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The Month in WordPress: July 2021

WordPress is global in reach and open source in nature. And you would assume that what allows the software to be used by anyone would also enable it to be built by anyone. After all, your location doesn’t matter, and who employs you also doesn’t matter. And your relative social standing certainly shouldn’t matter. As long as you can communicate with the others contributing to the project, there should be no obstacle to your participation.

That was Josepha Haden on the “Cherishing WordPress Diversity” episode of the WP Briefing Podcast, speaking about the importance of diversity, equity, and inclusion within the fabric of the WordPress project. Her statement captures the spirit of the WordPress open source project, and we hope it resonates with you. Now, let’s dive in!


Say hello to WordPress 5.8

WordPress version 5.8, “Tatum,” came out on July 20. Version 5.8 is a major release that offers features like block-based widgets, a host of new blocks and patterns, a template editor, a duotone feature to stylize images, theme.json, and support for webP images, to name a few. Read more in the release post, the field guide, and the talking points post for meetup groups.

Want to contribute to WordPress core? 

Gutenberg Version 11.0 is released

Contributor teams released the 11th version of Gutenberg on July 9. Version 11.0, which focuses heavily on backports and bug fixes, showcases some cool features such as an editing overlay for template parts and reusable blocks, and support for CSS shorthand properties in theme.json and block attributes. Version 11.1 was also shipped this month, on July 21. The release adds custom block borders as block supports and adds “drag and drop” to the list view. 

Want to get involved in building Gutenberg? Follow the Core Team blog, contribute to Gutenberg on GitHub, and join the #core-editor channel in the Make WordPress Slack. The “What’s next in Gutenberg” post offers more details on the latest updates. 

Returning to in-person WordPress events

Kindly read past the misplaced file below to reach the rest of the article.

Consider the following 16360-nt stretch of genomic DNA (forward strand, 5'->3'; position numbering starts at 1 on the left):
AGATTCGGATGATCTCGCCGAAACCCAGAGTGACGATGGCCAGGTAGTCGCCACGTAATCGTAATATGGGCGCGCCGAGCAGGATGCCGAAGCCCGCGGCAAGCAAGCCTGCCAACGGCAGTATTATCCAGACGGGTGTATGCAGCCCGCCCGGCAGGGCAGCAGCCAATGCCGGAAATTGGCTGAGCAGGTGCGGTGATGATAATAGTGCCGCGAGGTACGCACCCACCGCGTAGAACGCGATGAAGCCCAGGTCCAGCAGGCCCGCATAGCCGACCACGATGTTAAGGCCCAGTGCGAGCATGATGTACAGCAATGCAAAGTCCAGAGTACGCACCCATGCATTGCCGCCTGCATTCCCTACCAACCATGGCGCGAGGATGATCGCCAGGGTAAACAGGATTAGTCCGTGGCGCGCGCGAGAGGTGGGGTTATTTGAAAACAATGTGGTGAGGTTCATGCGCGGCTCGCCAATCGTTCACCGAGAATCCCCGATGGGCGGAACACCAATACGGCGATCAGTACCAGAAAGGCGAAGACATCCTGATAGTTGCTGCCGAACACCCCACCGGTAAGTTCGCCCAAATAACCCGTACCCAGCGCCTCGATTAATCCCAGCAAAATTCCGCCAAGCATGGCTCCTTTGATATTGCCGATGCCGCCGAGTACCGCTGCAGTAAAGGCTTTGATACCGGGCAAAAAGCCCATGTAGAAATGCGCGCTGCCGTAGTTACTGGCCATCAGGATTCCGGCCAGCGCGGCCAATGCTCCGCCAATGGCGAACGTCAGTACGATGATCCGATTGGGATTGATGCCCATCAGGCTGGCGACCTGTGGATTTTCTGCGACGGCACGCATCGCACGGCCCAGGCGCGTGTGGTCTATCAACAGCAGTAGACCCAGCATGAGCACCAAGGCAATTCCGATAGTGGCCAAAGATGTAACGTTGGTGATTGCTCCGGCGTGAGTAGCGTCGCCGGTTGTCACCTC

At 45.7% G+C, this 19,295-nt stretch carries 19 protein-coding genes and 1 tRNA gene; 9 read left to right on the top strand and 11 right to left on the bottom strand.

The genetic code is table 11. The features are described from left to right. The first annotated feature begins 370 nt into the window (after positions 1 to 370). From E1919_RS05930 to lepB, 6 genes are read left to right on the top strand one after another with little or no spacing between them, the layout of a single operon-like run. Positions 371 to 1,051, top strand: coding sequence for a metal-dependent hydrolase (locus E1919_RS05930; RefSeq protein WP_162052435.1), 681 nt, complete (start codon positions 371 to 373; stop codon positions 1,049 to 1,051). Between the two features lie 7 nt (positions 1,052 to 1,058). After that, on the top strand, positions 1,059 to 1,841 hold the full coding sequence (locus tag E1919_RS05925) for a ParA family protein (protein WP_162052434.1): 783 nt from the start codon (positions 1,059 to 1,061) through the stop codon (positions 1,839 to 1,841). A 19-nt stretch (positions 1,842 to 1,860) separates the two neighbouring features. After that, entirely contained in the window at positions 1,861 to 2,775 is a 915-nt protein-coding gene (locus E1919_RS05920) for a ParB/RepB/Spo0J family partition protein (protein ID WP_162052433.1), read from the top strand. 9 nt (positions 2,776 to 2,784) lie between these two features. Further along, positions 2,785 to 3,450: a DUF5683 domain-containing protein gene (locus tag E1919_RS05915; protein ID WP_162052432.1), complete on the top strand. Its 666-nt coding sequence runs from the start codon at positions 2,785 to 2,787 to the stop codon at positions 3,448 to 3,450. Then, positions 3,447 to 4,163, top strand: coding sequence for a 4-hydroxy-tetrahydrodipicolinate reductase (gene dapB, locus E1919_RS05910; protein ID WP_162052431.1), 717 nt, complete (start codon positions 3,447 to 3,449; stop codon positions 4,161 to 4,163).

The Community Team kicked off work to bring back in-person WordPress events. The team recently announced that in-person WordPress meetups can be organized in a region if the local public health authority allows in-person events and if the region passes the in-person safety checklist. If the region does not meet guidelines on page one of the safety checklist, organizers can plan events for fully vaccinated, recently tested (negative), or recently recovered community members. Subsequently, the team also shared a proposal for the return to in-person WordCamps in places that meet the safety guidelines and the vaccination/testing requirements. Please share your feedback on the post if you have any thoughts. For more context, check out the “In Person!” episode of the WP Briefing Podcast. 

Want to contribute to the Community Team? Follow the Community Team blog, or join them in the #community channel in the Make WordPress Slack. 

BuddyPress 9.0 is out

The BuddyPress team is busy! Within barely a month of their last major release (version 8.0), the team shipped version 9.0 on July 19. Key features of the release include widget blocks and updates to the BP REST API.  Download it from the WordPress.org plugin directory or check it out from its subversion repository. Want to help build BuddyPress? Follow their developer relations blog, check out their handbook page, or join them in the #buddypress channel in the Make WordPress Slack.

WordPress Event updates

Feedback requests from WordPress contributor teams

Please help these WordPress contributor teams by answering their research requests:


Further reading

Have a story that we should include in the next “Month in WordPress” post? Please submit it using this form

The following folks contributed to July’s Month in WordPress:  @webcommsat @chaion07 @jillbinder @lmurillom @meher

Original source: https://wordpress.org/news/2021/08/the-month-in-wordpress-july-2021/

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